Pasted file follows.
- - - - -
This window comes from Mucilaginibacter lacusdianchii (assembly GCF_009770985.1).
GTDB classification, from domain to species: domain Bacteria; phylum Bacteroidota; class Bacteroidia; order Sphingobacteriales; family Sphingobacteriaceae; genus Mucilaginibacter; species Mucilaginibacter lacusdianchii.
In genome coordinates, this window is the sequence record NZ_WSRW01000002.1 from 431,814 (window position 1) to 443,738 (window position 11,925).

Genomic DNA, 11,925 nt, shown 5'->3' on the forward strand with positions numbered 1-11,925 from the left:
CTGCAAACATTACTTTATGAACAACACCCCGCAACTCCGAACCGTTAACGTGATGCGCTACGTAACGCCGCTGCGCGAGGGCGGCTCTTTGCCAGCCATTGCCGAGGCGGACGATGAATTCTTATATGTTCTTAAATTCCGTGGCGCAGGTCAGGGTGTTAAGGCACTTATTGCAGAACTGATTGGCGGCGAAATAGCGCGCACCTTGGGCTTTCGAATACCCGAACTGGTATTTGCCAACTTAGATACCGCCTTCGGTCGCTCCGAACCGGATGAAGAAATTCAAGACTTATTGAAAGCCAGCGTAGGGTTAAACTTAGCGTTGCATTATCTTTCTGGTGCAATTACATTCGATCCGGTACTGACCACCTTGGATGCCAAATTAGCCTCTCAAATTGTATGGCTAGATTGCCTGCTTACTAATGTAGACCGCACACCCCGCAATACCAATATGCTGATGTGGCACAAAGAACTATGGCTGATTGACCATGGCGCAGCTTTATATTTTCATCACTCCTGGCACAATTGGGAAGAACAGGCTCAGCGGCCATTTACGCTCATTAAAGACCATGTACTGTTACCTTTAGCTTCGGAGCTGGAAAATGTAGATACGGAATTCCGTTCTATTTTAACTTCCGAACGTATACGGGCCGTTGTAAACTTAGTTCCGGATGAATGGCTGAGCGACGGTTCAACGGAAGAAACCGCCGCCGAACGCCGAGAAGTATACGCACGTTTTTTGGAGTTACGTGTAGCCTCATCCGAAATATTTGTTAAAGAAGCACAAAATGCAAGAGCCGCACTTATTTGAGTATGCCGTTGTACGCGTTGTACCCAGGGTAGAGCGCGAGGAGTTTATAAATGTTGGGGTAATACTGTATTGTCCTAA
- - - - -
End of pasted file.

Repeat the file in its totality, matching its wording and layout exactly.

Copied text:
This window comes from Mucilaginibacter lacusdianchii (assembly GCF_009770985.1).
GTDB classification, from domain to species: domain Bacteria; phylum Bacteroidota; class Bacteroidia; order Sphingobacteriales; family Sphingobacteriaceae; genus Mucilaginibacter; species Mucilaginibacter lacusdianchii.
In genome coordinates, this window is the sequence record NZ_WSRW01000002.1 from 431,814 (window position 1) to 443,738 (window position 11,925).

Genomic DNA, 11,925 nt, shown 5'->3' on the forward strand with positions numbered 1-11,925 from the left:
CTGCAAACATTACTTTATGAACAACACCCCGCAACTCCGAACCGTTAACGTGATGCGCTACGTAACGCCGCTGCGCGAGGGCGGCTCTTTGCCAGCCATTGCCGAGGCGGACGATGAATTCTTATATGTTCTTAAATTCCGTGGCGCAGGTCAGGGTGTTAAGGCACTTATTGCAGAACTGATTGGCGGCGAAATAGCGCGCACCTTGGGCTTTCGAATACCCGAACTGGTATTTGCCAACTTAGATACCGCCTTCGGTCGCTCCGAACCGGATGAAGAAATTCAAGACTTATTGAAAGCCAGCGTAGGGTTAAACTTAGCGTTGCATTATCTTTCTGGTGCAATTACATTCGATCCGGTACTGACCACCTTGGATGCCAAATTAGCCTCTCAAATTGTATGGCTAGATTGCCTGCTTACTAATGTAGACCGCACACCCCGCAATACCAATATGCTGATGTGGCACAAAGAACTATGGCTGATTGACCATGGCGCAGCTTTATATTTTCATCACTCCTGGCACAATTGGGAAGAACAGGCTCAGCGGCCATTTACGCTCATTAAAGACCATGTACTGTTACCTTTAGCTTCGGAGCTGGAAAATGTAGATACGGAATTCCGTTCTATTTTAACTTCCGAACGTATACGGGCCGTTGTAAACTTAGTTCCGGATGAATGGCTGAGCGACGGTTCAACGGAAGAAACCGCCGCCGAACGCCGAGAAGTATACGCACGTTTTTTGGAGTTACGTGTAGCCTCATCCGAAATATTTGTTAAAGAAGCACAAAATGCAAGAGCCGCACTTATTTGAGTATGCCGTTGTACGCGTTGTACCCAGGGTAGAGCGCGAGGAGTTTATAAATGTTGGGGTAATACTGTATTGTCCTAA